Tips for buying now with a small deposit

The news of late around the Reserve Bank slightly relaxing lending restrictions, allowing banks more leeway for lending on owner occupied homes for those with less than 20% deposit, was greeted positively.  

However while it is more difficult to get onto the property ladder with a smaller deposit, it’s not impossible and there are things you can do right now to make your first steps.

Here are our 11 tips for those wanting to buy now with a small deposit.

Forward Planning:  It pays to seek advice the first moment you are considering entering the housing market. We call it ‘Mortgage Conditioning’ and if done in advance you will achieve your deposit goals by budgeting and planning over a period of time.

Kiwisaver and Homestart grant: There are some healthy looking Kiwisaver funds out there now which can be used toward your deposit if you are a 1st home buyer or have owned property previously but no longer do and don’t have 20% of realizable assets to the value of the proposed property you are purchasing. The Homestart grant is potentially a great option for certain parts of the country, but with caps of $500,000 for existing and $550,000 for new build it has pretty much been rendered useless in Queenstown. Homestart offers up to $5,000 for existing and $10,000 per person for new build.

Build: New builds are exempt from the 20% LVR restrictions which means all lenders have funding available at all times to build with as little as 10% deposit.

Purchase with friends: This can be a great option but there are certainly associated risks. Obtaining advice from a solicitor around relationship property agreements is crucial. Understand your exit options, what if one of you wants to sell? Etc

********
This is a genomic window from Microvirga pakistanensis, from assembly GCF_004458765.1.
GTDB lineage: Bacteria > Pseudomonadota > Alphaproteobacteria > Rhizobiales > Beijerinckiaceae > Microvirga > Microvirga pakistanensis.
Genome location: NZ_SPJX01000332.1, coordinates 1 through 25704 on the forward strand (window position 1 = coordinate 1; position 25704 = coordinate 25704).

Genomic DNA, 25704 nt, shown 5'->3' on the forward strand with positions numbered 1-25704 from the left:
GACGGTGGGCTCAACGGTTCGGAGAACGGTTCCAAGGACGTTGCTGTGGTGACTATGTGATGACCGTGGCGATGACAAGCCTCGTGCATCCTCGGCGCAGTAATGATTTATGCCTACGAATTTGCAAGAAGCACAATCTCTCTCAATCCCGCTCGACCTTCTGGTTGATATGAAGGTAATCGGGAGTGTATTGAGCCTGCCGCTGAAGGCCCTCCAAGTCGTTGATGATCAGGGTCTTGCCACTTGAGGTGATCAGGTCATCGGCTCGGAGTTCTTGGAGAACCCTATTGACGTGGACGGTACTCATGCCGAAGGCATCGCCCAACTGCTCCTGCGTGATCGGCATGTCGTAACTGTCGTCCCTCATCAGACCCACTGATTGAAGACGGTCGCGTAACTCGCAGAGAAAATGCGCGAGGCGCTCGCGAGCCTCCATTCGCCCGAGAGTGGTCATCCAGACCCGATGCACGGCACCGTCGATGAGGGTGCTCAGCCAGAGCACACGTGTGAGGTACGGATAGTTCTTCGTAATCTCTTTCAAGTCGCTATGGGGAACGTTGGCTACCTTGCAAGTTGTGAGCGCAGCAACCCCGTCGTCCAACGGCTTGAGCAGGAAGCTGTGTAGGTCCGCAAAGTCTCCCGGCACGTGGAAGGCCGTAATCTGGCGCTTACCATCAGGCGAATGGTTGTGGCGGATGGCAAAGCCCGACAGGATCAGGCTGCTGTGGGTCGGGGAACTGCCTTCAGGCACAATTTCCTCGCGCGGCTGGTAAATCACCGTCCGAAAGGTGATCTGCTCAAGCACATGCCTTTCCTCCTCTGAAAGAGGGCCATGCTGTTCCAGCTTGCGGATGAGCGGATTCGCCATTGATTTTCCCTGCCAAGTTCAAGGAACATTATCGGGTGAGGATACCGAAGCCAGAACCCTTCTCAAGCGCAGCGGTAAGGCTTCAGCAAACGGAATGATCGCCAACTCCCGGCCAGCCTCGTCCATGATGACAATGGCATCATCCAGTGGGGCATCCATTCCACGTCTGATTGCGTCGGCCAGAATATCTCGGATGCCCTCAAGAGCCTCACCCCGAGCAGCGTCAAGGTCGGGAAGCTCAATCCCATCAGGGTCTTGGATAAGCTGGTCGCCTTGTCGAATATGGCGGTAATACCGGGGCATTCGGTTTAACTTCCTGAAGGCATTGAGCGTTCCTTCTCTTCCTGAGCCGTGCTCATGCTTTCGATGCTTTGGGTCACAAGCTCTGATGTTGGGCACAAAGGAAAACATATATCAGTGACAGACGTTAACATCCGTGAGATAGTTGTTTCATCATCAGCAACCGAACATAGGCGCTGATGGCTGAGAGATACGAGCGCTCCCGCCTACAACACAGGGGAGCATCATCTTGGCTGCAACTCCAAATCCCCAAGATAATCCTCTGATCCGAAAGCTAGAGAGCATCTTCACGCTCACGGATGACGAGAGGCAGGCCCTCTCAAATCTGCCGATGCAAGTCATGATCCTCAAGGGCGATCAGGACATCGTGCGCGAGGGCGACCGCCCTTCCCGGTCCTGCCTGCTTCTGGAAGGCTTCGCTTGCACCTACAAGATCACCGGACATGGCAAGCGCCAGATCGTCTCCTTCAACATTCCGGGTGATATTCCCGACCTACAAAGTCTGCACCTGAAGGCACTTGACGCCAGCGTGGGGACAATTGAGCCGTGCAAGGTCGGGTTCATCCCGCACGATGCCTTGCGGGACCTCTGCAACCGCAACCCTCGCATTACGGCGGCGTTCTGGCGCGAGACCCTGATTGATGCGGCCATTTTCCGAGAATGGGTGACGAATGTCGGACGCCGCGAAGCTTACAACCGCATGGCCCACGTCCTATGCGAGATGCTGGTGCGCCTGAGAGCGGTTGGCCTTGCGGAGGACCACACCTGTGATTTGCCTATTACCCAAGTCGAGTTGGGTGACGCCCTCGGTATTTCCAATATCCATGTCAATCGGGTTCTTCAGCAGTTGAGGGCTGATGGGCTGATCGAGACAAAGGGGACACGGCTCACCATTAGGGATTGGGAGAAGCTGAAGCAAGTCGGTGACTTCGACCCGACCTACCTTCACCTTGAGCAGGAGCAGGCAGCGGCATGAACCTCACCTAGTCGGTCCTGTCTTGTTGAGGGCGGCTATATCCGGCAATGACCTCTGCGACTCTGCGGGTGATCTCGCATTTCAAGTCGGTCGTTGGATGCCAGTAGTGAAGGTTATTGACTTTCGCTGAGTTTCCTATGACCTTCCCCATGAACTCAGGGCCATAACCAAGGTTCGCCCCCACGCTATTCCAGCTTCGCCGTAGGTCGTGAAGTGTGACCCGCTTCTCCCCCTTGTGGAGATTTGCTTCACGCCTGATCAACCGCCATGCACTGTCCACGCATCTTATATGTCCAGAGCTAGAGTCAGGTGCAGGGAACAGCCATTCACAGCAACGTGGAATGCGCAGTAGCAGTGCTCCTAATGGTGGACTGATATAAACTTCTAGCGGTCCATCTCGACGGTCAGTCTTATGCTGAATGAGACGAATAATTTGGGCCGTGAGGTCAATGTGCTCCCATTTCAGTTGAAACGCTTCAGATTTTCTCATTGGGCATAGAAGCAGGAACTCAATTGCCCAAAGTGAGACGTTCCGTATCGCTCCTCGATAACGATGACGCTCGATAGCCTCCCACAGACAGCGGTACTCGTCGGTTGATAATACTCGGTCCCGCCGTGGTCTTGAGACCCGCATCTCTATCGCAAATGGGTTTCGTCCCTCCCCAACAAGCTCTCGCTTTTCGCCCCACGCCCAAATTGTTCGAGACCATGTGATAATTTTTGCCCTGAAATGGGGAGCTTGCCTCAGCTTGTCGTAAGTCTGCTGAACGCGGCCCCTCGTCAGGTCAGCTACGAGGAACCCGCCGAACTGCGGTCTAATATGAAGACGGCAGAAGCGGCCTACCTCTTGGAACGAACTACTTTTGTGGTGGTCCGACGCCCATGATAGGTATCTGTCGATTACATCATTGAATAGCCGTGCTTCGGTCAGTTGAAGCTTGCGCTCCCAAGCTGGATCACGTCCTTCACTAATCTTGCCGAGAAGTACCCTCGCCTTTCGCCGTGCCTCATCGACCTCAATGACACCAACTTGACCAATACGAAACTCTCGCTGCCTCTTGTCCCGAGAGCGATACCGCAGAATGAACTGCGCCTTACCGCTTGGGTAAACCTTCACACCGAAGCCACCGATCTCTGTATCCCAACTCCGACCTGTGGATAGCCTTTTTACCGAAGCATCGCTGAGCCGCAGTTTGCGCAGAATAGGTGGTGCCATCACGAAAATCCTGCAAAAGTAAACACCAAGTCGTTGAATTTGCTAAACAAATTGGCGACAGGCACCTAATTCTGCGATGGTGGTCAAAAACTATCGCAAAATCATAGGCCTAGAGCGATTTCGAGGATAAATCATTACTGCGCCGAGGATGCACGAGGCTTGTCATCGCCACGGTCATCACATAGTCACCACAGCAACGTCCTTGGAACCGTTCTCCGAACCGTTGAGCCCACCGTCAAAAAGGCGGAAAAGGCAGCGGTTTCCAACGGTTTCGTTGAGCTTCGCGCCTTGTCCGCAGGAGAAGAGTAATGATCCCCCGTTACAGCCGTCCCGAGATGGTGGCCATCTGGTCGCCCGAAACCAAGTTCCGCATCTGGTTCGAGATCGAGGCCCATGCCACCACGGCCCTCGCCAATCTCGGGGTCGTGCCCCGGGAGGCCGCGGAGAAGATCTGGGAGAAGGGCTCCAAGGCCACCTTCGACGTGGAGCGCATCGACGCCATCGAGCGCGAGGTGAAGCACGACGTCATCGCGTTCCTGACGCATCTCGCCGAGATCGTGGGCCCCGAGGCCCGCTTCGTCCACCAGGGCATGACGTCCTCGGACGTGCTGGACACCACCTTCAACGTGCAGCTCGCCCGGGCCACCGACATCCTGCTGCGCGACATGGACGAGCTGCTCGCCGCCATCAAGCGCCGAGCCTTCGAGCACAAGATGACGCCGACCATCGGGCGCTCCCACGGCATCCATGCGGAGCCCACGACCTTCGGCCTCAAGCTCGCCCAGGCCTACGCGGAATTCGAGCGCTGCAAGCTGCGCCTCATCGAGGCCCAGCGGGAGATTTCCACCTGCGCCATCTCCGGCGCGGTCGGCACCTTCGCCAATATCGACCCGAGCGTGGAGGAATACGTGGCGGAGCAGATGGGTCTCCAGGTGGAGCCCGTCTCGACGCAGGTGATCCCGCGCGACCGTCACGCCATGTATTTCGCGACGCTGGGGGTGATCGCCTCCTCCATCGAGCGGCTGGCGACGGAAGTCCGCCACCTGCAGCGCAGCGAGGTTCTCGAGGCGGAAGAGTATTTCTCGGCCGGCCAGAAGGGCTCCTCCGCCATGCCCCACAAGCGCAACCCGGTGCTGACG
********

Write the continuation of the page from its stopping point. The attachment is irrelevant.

Gifted deposit: Banks will accepts gifts for a portion of your deposit but must be generally be from direct blood relative.

‘Deed of Acknowledgement of Debt’: This allows a friend or other family member to loan you a deposit or portion of but with clear terms of no repayments until the property has sold then they are reimbursed.

Limited guarantee: Your parents can provide a limited guarantee against their property which essentially ring fences a 10% deposit or an agreed amount, so in the event of none payment the bank can only take the limited portion of funds rather than potentially the property.

Guarantor: If your income is not strong enough to purchase the house you desire we can include the income of another person within the application who may not intend on living at the same property. They will be shared ownership and have to be on the title of the property.

2nd Mortgage: Major lenders do not like second mortgages, but we work with other lenders that will consider another loan as part of your deposit. Rates are higher for these types of services but it’s an option, especially if you have a strategy to pay down the second loan quicker and then we can refinance to a major bank. There are even some lenders that partner up here and recommend another lender for the second mortgage that they are familiar with.

Inheritance: some clients families have provided their inheritance in advance to enable them to purchase a property.

Look at other lenders:  ie, Those who are exempt from LVR’s. The RBNZ rules only apply to registered banks. We work alongside a large selection of lenders and some of these simply choose not to be a bank so that they can be more creative with their product offerings. When considering these types of lenders, it usually always means there is an option for funding with less than 20% deposit but the rates are higher, generally 6.50%+. This is a manageable option as long as we have a proposed exit or strategy around increasing the equity so we can then take you back to a major bank.